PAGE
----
On 12/22/2011 10:05 AM, Paul M Foster wrote:
Not sure how to ask this question... I've always eschewed consulting a
database on page loads to determine if a user is logged in, primarily
because of latency issues. For example, you could store a nonce like the
session ID in a table for a user when they log in. Then each time they
arrive at a page which needs certain permissions to access, you'd check
the table for the nonce and compare it to the actual session ID or
whatever to determine that they're properly logged in. This seems
reasonable but suffers from the lag on the database link's
query-and-response lag time. So I've always preferred some solution
where something is dragged along in a session cookie instead. Maybe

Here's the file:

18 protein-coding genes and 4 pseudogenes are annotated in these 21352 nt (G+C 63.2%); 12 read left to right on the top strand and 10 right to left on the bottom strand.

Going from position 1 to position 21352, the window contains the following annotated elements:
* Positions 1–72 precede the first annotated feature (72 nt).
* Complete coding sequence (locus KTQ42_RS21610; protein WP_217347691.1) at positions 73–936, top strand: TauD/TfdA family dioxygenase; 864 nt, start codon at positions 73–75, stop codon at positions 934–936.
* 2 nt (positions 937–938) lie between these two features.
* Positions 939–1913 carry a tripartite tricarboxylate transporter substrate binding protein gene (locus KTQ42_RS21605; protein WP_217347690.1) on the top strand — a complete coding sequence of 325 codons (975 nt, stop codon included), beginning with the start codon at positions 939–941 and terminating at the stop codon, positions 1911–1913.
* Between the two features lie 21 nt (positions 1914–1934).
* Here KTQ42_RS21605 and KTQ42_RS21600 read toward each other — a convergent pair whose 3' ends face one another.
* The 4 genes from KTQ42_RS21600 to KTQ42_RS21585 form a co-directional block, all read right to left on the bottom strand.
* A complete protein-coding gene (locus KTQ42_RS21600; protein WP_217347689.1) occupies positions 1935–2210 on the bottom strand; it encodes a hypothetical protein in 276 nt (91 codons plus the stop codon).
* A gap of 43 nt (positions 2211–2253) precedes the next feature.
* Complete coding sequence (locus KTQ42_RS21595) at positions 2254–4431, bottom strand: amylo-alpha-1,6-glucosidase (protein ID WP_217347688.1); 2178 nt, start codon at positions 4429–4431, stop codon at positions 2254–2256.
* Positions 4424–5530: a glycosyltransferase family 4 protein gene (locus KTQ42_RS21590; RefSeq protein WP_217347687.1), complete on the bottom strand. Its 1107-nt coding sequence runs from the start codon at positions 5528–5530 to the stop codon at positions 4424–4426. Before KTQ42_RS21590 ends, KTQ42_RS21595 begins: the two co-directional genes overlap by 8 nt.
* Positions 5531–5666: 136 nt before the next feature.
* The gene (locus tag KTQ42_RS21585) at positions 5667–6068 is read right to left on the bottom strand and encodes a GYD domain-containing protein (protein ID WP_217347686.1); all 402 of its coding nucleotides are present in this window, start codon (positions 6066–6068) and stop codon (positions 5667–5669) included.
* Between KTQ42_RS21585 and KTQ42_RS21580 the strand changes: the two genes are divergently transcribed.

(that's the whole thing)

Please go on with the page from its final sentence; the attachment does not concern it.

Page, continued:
something like the hash of user login, email and user name, which
wouldn't be there unless you'd put it there on login. But this latter
scheme just seems inherently less secure than consulting the table.

Is there any concensus or overwhelming argument one way or the other?


Why not just use Sessions, that's what the function is for.
http://php.net/manual/en/features.sessions.php There is a good example on this 

I'm also big on using the session buffer to maintain the current states for visitors. e.g., one I'm working on now. Obviously, most are binary switches. Makes condition logic simple.

    [confirmedRestrictedUser] =>
    [idPassed] =>
    [loggedIn] =>
    [newRegRecordMode] =>
    [pendingRestrictedUser] =>
    [recordToken] =>
    [regModeLoggedIn] =>
    [regUserEditMode] =>
    [restrictedMode] => 1
    [secrCodePassed] =>
    [securityPassed] =>
    [sessionStart] => Thu, 22 Dec 2011 12:49:54 -0500
    [userType] => restricted

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